﻿ Mechanics Map - The Equations of Motion with Rectangular Coordinates

# The Equations of Motion with Rectangular Coordinates

To start our discussion of kinetics in two dimensions, we will examine Newton's Second Law as applied to a fixed coordinate system. In its basic form, Newton's Second Law states that the sum of the forces on a body will be equal to mass of that body times the rate of acceleration. For bodies in motion, we can write this relationship out as the equation of motion.

 $\sum \vec{F}=m*\vec{a}$

With rectangular coordinates in two dimensions, we will break this single vector equation into two separate scalar equations. To solve the equations, we simply break any given forces and accelerations down into x and y components using sines and cosines and plug those known values in. With two equations, we should be able to solve for up to two unknown force or acceleration terms.

 $\sum F_{x}=m*a_{x}=m*\ddot{x}$ $\sum F_{y}=m*a_{y}=m*\ddot{y}$

Just as with a single dimension, the equations of motion are often used in conjunction with the kinematics equations, which relate positions, velocities and accelerations as discussed in the previous chapter. Depending on the problem being examined, the kinematics equations may need to be examined either before or after the kinetics equations.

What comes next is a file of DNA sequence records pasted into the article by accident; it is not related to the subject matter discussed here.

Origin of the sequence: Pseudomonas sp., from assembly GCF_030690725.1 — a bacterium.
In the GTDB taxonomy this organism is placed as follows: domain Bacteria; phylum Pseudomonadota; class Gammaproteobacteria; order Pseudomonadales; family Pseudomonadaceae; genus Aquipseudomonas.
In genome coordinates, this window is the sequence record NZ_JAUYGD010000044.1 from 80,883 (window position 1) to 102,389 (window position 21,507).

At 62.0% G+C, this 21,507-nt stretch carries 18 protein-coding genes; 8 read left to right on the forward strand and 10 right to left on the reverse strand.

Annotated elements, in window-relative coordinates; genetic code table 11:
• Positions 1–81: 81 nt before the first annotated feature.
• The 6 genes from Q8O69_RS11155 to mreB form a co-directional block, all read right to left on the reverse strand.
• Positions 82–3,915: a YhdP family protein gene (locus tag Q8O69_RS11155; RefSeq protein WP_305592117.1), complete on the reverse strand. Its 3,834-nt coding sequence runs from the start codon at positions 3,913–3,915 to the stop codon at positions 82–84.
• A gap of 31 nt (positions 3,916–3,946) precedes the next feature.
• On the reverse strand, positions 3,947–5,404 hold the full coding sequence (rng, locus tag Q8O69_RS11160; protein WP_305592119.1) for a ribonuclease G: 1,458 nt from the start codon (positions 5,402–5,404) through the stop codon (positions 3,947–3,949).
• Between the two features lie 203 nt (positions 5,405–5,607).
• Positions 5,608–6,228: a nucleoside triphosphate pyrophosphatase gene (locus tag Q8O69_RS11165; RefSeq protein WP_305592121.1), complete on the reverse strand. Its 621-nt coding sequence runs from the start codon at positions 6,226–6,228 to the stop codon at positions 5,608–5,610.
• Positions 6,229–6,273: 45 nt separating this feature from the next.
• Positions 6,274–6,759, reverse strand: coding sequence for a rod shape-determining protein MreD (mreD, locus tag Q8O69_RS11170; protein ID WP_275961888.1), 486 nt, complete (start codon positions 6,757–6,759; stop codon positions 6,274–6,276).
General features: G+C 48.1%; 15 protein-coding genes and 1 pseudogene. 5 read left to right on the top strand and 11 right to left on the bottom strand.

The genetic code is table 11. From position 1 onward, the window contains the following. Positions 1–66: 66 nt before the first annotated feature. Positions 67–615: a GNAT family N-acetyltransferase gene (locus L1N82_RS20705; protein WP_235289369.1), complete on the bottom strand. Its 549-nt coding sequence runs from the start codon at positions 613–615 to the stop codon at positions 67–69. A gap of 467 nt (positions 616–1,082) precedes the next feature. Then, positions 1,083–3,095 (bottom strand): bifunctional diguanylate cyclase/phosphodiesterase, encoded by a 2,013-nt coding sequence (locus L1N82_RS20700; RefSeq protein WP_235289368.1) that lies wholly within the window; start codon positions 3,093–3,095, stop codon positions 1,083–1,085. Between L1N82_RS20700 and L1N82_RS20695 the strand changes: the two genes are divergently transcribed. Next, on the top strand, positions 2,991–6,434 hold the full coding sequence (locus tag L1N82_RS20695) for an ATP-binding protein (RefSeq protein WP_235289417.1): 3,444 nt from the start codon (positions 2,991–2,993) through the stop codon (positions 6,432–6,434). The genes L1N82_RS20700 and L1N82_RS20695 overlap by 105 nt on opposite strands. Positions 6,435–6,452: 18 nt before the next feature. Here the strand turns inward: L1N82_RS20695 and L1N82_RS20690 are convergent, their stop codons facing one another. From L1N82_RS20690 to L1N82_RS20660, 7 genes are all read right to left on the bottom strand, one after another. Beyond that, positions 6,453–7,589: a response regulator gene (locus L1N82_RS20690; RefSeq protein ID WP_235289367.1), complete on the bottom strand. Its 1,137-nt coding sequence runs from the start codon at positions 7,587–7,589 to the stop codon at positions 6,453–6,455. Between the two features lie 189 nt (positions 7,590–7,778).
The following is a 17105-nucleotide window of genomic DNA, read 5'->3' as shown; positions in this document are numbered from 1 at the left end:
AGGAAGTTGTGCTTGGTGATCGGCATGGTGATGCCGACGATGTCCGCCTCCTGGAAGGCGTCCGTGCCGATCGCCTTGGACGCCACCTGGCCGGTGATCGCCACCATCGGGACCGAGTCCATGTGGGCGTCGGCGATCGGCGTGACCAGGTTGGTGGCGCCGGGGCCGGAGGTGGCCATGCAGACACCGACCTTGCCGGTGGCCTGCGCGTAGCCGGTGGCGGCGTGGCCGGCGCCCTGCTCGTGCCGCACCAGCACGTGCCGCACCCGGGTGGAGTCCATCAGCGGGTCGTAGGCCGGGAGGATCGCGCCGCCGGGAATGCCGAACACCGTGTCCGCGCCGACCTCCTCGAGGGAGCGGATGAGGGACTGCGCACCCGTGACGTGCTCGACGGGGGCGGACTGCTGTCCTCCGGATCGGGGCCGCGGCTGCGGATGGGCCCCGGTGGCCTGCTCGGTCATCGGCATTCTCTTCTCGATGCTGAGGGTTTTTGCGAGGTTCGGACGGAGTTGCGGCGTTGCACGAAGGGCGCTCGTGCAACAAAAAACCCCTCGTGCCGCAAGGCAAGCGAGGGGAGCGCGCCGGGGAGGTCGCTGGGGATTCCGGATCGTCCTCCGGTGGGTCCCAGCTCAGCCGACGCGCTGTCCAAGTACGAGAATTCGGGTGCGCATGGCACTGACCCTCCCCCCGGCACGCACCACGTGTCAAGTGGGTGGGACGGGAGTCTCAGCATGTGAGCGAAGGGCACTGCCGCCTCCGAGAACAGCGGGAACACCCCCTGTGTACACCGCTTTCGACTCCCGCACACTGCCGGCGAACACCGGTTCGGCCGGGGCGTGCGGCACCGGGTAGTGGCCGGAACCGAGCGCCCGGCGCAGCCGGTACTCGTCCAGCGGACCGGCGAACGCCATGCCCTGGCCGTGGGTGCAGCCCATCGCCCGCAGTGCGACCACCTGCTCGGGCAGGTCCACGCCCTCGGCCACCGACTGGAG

Rectangular coordinates can be used in any kinetics problem, however they work best with problems where the forces do not change direction over time. Projectile motion is a good example of this, because the gravity force will maintain a constant direction, as opposed to the thrust force on a turning plane, where the thrust force changes direction with the plane.

## Worked Problems:

### Question 1:

You are controlling a satellite with a mass of 300 kg. The main and lateral thrusters can exert the forces shown. How long do you need to run each of the thrusters to achieve the final velocity as shown in the diagram? Assume the satellite has zero initial velocity.

### Question 2:

A man in a flatbed truck starts from rest up a hill at an angle of 10 degrees. If he is carrying a 600 kg crate in the back and the static coefficient of friction is .3, what is the rate of acceleration at which we would expect the crate to begin sliding off of the back of the truck? How long will it take the truck to reach a speed of 25 m/s at this rate?